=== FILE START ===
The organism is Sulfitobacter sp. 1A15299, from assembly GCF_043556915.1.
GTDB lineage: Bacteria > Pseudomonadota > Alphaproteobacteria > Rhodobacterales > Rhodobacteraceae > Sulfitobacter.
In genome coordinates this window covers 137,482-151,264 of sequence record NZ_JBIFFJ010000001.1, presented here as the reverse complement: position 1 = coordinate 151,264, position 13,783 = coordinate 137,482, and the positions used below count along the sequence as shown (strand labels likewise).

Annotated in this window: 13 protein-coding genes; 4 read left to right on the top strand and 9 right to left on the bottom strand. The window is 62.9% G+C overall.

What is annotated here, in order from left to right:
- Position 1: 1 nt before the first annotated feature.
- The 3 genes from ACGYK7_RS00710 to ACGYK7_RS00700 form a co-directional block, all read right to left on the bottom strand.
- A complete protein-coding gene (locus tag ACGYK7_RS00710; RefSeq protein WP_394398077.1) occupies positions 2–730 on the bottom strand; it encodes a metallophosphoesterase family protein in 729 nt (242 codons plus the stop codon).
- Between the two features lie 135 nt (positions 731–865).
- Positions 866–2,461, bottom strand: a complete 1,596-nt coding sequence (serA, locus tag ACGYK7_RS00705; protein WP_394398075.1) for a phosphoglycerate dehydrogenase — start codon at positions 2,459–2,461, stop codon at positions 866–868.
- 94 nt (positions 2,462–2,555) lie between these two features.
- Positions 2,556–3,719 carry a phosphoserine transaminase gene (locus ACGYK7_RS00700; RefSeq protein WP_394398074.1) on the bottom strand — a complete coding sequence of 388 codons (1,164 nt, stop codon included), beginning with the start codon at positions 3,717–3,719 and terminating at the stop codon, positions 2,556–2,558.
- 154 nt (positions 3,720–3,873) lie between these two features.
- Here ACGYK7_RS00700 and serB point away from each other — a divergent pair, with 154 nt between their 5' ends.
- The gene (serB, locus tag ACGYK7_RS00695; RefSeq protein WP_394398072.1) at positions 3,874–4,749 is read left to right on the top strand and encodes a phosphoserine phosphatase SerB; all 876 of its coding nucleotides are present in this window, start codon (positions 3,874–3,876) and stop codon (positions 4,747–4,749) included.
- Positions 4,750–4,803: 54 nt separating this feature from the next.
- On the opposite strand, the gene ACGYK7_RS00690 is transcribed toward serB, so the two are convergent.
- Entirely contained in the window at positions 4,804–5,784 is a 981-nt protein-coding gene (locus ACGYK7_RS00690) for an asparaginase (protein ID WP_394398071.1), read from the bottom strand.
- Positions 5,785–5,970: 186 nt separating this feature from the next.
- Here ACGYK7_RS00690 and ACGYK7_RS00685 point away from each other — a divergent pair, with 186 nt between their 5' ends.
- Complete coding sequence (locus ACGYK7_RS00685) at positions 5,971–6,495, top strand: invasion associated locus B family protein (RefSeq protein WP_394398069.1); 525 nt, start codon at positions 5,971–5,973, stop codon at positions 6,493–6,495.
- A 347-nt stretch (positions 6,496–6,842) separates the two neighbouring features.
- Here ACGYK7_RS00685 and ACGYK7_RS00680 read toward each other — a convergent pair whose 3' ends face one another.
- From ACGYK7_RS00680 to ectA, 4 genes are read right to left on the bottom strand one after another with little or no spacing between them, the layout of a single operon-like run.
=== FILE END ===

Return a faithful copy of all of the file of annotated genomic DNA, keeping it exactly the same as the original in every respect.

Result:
The organism is Sulfitobacter sp. 1A15299, from assembly GCF_043556915.1.
GTDB lineage: Bacteria > Pseudomonadota > Alphaproteobacteria > Rhodobacterales > Rhodobacteraceae > Sulfitobacter.
In genome coordinates this window covers 137,482-151,264 of sequence record NZ_JBIFFJ010000001.1, presented here as the reverse complement: position 1 = coordinate 151,264, position 13,783 = coordinate 137,482, and the positions used below count along the sequence as shown (strand labels likewise).

Annotated in this window: 13 protein-coding genes; 4 read left to right on the top strand and 9 right to left on the bottom strand. The window is 62.9% G+C overall.

What is annotated here, in order from left to right:
- Position 1: 1 nt before the first annotated feature.
- The 3 genes from ACGYK7_RS00710 to ACGYK7_RS00700 form a co-directional block, all read right to left on the bottom strand.
- A complete protein-coding gene (locus tag ACGYK7_RS00710; RefSeq protein WP_394398077.1) occupies positions 2–730 on the bottom strand; it encodes a metallophosphoesterase family protein in 729 nt (242 codons plus the stop codon).
- Between the two features lie 135 nt (positions 731–865).
- Positions 866–2,461, bottom strand: a complete 1,596-nt coding sequence (serA, locus tag ACGYK7_RS00705; protein WP_394398075.1) for a phosphoglycerate dehydrogenase — start codon at positions 2,459–2,461, stop codon at positions 866–868.
- 94 nt (positions 2,462–2,555) lie between these two features.
- Positions 2,556–3,719 carry a phosphoserine transaminase gene (locus ACGYK7_RS00700; RefSeq protein WP_394398074.1) on the bottom strand — a complete coding sequence of 388 codons (1,164 nt, stop codon included), beginning with the start codon at positions 3,717–3,719 and terminating at the stop codon, positions 2,556–2,558.
- 154 nt (positions 3,720–3,873) lie between these two features.
- Here ACGYK7_RS00700 and serB point away from each other — a divergent pair, with 154 nt between their 5' ends.
- The gene (serB, locus tag ACGYK7_RS00695; RefSeq protein WP_394398072.1) at positions 3,874–4,749 is read left to right on the top strand and encodes a phosphoserine phosphatase SerB; all 876 of its coding nucleotides are present in this window, start codon (positions 3,874–3,876) and stop codon (positions 4,747–4,749) included.
- Positions 4,750–4,803: 54 nt separating this feature from the next.
- On the opposite strand, the gene ACGYK7_RS00690 is transcribed toward serB, so the two are convergent.
- Entirely contained in the window at positions 4,804–5,784 is a 981-nt protein-coding gene (locus ACGYK7_RS00690) for an asparaginase (protein ID WP_394398071.1), read from the bottom strand.
- Positions 5,785–5,970: 186 nt separating this feature from the next.
- Here ACGYK7_RS00690 and ACGYK7_RS00685 point away from each other — a divergent pair, with 186 nt between their 5' ends.
- Complete coding sequence (locus ACGYK7_RS00685) at positions 5,971–6,495, top strand: invasion associated locus B family protein (RefSeq protein WP_394398069.1); 525 nt, start codon at positions 5,971–5,973, stop codon at positions 6,493–6,495.
- A 347-nt stretch (positions 6,496–6,842) separates the two neighbouring features.
- Here ACGYK7_RS00685 and ACGYK7_RS00680 read toward each other — a convergent pair whose 3' ends face one another.
- From ACGYK7_RS00680 to ectA, 4 genes are read right to left on the bottom strand one after another with little or no spacing between them, the layout of a single operon-like run.